It appears the tide is finally turning and the uncritical acceptance of the digital natives discourse is giving way to a more nuanced perspective on digital technologies in higher education. The research has clearly demonstrated that this is not a generational issue but rather a social phenomenon that involves everybody to a greater or lesser degree and that we need to work harder to try to understand what it means for higher education. The generational myth provided a dangerously simplistic solution that prevented us from making sense of the phenomenon and its implications. The recent ED-MEDIA conference in Lisbon highlighted how the discourse has shifted. As I reported in a previous post there were several conference presentations on the topic that acknowledged the irrelevance of generation.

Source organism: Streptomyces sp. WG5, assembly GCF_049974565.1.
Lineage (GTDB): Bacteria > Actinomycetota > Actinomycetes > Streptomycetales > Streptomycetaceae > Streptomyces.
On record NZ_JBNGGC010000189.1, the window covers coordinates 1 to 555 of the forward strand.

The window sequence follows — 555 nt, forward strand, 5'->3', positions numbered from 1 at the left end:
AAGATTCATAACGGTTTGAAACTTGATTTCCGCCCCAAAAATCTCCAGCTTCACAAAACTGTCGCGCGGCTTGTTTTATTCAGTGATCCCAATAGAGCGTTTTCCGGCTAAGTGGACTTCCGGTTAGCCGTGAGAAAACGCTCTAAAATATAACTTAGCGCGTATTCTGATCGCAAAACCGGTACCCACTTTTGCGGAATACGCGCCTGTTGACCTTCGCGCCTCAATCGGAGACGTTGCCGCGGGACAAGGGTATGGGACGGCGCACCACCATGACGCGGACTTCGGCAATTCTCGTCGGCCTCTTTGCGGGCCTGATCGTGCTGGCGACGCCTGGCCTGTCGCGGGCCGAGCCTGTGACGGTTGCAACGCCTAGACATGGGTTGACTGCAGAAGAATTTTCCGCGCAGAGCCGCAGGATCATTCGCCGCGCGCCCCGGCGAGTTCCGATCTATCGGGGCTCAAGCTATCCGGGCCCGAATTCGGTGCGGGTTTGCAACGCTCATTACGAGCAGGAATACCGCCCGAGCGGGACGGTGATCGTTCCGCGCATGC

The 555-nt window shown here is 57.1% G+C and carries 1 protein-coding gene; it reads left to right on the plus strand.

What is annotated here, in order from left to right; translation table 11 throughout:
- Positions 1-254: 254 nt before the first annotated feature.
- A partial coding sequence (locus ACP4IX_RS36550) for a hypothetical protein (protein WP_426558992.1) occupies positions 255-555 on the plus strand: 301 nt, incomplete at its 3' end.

What I find troubling, however, is that while many researchers have acknowledged that the notion of the digital native is not supported by research and that the digital natives/immigrants dichotomy is unhelpful, they continue to frame the issue in generational terms. As an example, The Life of the Digital Native, reports on an excellent piece of research that used an original and creative methodology to develop an understanding of how students at one Australian university are using digital technologies in their social and academic lives. But note the title, The Life of the Digital Native. If we agree that age is not relevant, why not focus on digital learners, regardless of age? Similarly, The Natives are Restless: Meeting the Diversity and Needs of Millennial Students in a Large Undergraduate University (again, note the title) reported on course design strategies that were employed to address the perceived needs of millennial students even though the authors acknowledge, "the assumption that all Gen Y students are digitally native may in fact be a gross overgeneralsation." In Digital Natives and Technology Literate Students: Do Teachers Follow Their Lead, the authors again acknowledge the weakness of the digital natives argument, "Even though youth is extensively using the new technologies, it does not mean that they use them appropriately... they lack the necessary knowledge and skills in order to safely, effectively and efficiently use the Web 2.0 tools.", but they then proceed to investigate the issue from generational perspective. Even Bates & Sangrà in their new book, Managing Technology in Higher Education: Strategies for Transforming Higher Education, give undue prominence to the millennial myth by suggesting one of the rationales for using e-learning is to address the needs of the digital native. In a section entitled Accommodating the Learning Style of Millennials, they devote the better part of a page to describing the purported characteristics of digital natives before then pointing out the evidence doesn't support the digital native claims. They conclude,"we are not failing just Millennials, we are failing all our students if we don't use technology to its full potential." But this misses the point: there are no millennial students. There are no digital natives. There are only digital learners.